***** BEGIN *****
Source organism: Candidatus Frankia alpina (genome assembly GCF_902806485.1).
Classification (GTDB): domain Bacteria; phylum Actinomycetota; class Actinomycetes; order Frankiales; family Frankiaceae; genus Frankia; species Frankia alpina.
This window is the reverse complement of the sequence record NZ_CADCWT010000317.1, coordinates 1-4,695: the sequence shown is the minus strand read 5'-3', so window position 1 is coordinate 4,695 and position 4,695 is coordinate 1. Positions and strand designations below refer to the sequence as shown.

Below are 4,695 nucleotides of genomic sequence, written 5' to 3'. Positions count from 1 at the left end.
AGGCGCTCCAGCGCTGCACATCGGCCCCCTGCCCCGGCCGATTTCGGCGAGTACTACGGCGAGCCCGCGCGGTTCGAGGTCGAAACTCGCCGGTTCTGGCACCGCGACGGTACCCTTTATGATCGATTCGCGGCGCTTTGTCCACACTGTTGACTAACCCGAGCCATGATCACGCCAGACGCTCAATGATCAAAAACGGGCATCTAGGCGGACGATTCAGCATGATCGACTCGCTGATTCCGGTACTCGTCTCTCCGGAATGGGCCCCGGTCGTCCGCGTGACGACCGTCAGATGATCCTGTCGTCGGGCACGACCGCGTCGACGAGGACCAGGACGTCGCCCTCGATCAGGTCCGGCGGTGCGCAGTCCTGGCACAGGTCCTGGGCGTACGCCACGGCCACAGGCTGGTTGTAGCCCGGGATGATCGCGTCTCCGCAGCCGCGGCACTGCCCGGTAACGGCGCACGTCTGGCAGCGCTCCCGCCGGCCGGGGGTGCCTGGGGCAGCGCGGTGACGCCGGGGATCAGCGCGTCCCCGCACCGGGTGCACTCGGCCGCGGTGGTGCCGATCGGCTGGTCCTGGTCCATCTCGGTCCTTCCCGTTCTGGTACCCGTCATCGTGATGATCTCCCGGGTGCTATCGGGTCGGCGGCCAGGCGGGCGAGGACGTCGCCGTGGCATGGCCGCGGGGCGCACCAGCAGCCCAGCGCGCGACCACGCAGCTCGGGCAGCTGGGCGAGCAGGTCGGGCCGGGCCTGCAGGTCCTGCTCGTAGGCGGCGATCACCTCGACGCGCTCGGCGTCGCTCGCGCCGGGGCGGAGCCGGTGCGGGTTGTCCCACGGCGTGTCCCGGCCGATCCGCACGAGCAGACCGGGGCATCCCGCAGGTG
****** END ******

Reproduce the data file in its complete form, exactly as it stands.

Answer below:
Source organism: Candidatus Frankia alpina (genome assembly GCF_902806485.1).
Classification (GTDB): domain Bacteria; phylum Actinomycetota; class Actinomycetes; order Frankiales; family Frankiaceae; genus Frankia; species Frankia alpina.
This window is the reverse complement of the sequence record NZ_CADCWT010000317.1, coordinates 1-4,695: the sequence shown is the minus strand read 5'-3', so window position 1 is coordinate 4,695 and position 4,695 is coordinate 1. Positions and strand designations below refer to the sequence as shown.

Below are 4,695 nucleotides of genomic sequence, written 5' to 3'. Positions count from 1 at the left end.
AGGCGCTCCAGCGCTGCACATCGGCCCCCTGCCCCGGCCGATTTCGGCGAGTACTACGGCGAGCCCGCGCGGTTCGAGGTCGAAACTCGCCGGTTCTGGCACCGCGACGGTACCCTTTATGATCGATTCGCGGCGCTTTGTCCACACTGTTGACTAACCCGAGCCATGATCACGCCAGACGCTCAATGATCAAAAACGGGCATCTAGGCGGACGATTCAGCATGATCGACTCGCTGATTCCGGTACTCGTCTCTCCGGAATGGGCCCCGGTCGTCCGCGTGACGACCGTCAGATGATCCTGTCGTCGGGCACGACCGCGTCGACGAGGACCAGGACGTCGCCCTCGATCAGGTCCGGCGGTGCGCAGTCCTGGCACAGGTCCTGGGCGTACGCCACGGCCACAGGCTGGTTGTAGCCCGGGATGATCGCGTCTCCGCAGCCGCGGCACTGCCCGGTAACGGCGCACGTCTGGCAGCGCTCCCGCCGGCCGGGGGTGCCTGGGGCAGCGCGGTGACGCCGGGGATCAGCGCGTCCCCGCACCGGGTGCACTCGGCCGCGGTGGTGCCGATCGGCTGGTCCTGGTCCATCTCGGTCCTTCCCGTTCTGGTACCCGTCATCGTGATGATCTCCCGGGTGCTATCGGGTCGGCGGCCAGGCGGGCGAGGACGTCGCCGTGGCATGGCCGCGGGGCGCACCAGCAGCCCAGCGCGCGACCACGCAGCTCGGGCAGCTGGGCGAGCAGGTCGGGCCGGGCCTGCAGGTCCTGCTCGTAGGCGGCGATCACCTCGACGCGCTCGGCGTCGCTCGCGCCGGGGCGGAGCCGGTGCGGGTTGTCCCACGGCGTGTCCCGGCCGATCCGCACGAGCAGACCGGGGCATCCCGCAGGTG